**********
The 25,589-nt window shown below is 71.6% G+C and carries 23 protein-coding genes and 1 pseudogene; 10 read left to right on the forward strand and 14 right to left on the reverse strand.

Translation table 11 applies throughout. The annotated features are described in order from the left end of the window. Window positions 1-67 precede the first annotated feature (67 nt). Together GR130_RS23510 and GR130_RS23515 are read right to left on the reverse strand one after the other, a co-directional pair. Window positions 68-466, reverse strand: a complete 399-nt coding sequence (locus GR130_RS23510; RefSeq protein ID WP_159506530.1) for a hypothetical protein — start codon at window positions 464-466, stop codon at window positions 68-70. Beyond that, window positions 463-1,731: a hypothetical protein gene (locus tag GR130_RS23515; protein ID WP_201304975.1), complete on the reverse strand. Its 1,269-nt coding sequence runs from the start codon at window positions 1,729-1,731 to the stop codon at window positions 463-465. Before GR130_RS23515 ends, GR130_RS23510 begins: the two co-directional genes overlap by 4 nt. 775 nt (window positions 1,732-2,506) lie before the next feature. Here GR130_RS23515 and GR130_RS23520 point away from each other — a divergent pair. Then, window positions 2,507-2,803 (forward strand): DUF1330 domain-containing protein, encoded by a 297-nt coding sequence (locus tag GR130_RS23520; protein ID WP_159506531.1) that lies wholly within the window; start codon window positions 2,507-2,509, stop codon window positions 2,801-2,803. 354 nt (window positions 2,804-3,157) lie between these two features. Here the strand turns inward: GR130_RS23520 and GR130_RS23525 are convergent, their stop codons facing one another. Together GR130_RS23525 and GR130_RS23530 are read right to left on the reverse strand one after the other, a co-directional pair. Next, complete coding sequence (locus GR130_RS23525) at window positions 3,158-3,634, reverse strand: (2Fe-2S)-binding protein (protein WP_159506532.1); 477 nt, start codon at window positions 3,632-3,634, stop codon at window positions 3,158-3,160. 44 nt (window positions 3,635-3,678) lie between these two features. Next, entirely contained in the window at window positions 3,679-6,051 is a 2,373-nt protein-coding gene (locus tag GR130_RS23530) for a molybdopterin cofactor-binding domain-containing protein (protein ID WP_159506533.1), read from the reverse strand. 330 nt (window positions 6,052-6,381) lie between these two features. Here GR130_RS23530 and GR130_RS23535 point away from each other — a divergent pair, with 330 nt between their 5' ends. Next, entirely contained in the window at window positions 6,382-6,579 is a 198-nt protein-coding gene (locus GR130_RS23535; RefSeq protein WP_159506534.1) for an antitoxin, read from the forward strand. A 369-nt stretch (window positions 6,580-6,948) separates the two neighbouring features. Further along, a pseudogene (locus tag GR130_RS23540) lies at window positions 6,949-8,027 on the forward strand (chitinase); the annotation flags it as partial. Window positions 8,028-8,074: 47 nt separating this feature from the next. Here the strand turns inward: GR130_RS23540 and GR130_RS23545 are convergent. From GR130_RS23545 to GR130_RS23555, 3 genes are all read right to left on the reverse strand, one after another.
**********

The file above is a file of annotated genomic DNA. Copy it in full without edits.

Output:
The 25,589-nt window shown below is 71.6% G+C and carries 23 protein-coding genes and 1 pseudogene; 10 read left to right on the forward strand and 14 right to left on the reverse strand.

Translation table 11 applies throughout. The annotated features are described in order from the left end of the window. Window positions 1-67 precede the first annotated feature (67 nt). Together GR130_RS23510 and GR130_RS23515 are read right to left on the reverse strand one after the other, a co-directional pair. Window positions 68-466, reverse strand: a complete 399-nt coding sequence (locus GR130_RS23510; RefSeq protein ID WP_159506530.1) for a hypothetical protein — start codon at window positions 464-466, stop codon at window positions 68-70. Beyond that, window positions 463-1,731: a hypothetical protein gene (locus tag GR130_RS23515; protein ID WP_201304975.1), complete on the reverse strand. Its 1,269-nt coding sequence runs from the start codon at window positions 1,729-1,731 to the stop codon at window positions 463-465. Before GR130_RS23515 ends, GR130_RS23510 begins: the two co-directional genes overlap by 4 nt. 775 nt (window positions 1,732-2,506) lie before the next feature. Here GR130_RS23515 and GR130_RS23520 point away from each other — a divergent pair. Then, window positions 2,507-2,803 (forward strand): DUF1330 domain-containing protein, encoded by a 297-nt coding sequence (locus tag GR130_RS23520; protein ID WP_159506531.1) that lies wholly within the window; start codon window positions 2,507-2,509, stop codon window positions 2,801-2,803. 354 nt (window positions 2,804-3,157) lie between these two features. Here the strand turns inward: GR130_RS23520 and GR130_RS23525 are convergent, their stop codons facing one another. Together GR130_RS23525 and GR130_RS23530 are read right to left on the reverse strand one after the other, a co-directional pair. Next, complete coding sequence (locus GR130_RS23525) at window positions 3,158-3,634, reverse strand: (2Fe-2S)-binding protein (protein WP_159506532.1); 477 nt, start codon at window positions 3,632-3,634, stop codon at window positions 3,158-3,160. 44 nt (window positions 3,635-3,678) lie between these two features. Next, entirely contained in the window at window positions 3,679-6,051 is a 2,373-nt protein-coding gene (locus tag GR130_RS23530) for a molybdopterin cofactor-binding domain-containing protein (protein ID WP_159506533.1), read from the reverse strand. 330 nt (window positions 6,052-6,381) lie between these two features. Here GR130_RS23530 and GR130_RS23535 point away from each other — a divergent pair, with 330 nt between their 5' ends. Next, entirely contained in the window at window positions 6,382-6,579 is a 198-nt protein-coding gene (locus GR130_RS23535; RefSeq protein WP_159506534.1) for an antitoxin, read from the forward strand. A 369-nt stretch (window positions 6,580-6,948) separates the two neighbouring features. Further along, a pseudogene (locus tag GR130_RS23540) lies at window positions 6,949-8,027 on the forward strand (chitinase); the annotation flags it as partial. Window positions 8,028-8,074: 47 nt separating this feature from the next. Here the strand turns inward: GR130_RS23540 and GR130_RS23545 are convergent. From GR130_RS23545 to GR130_RS23555, 3 genes are all read right to left on the reverse strand, one after another.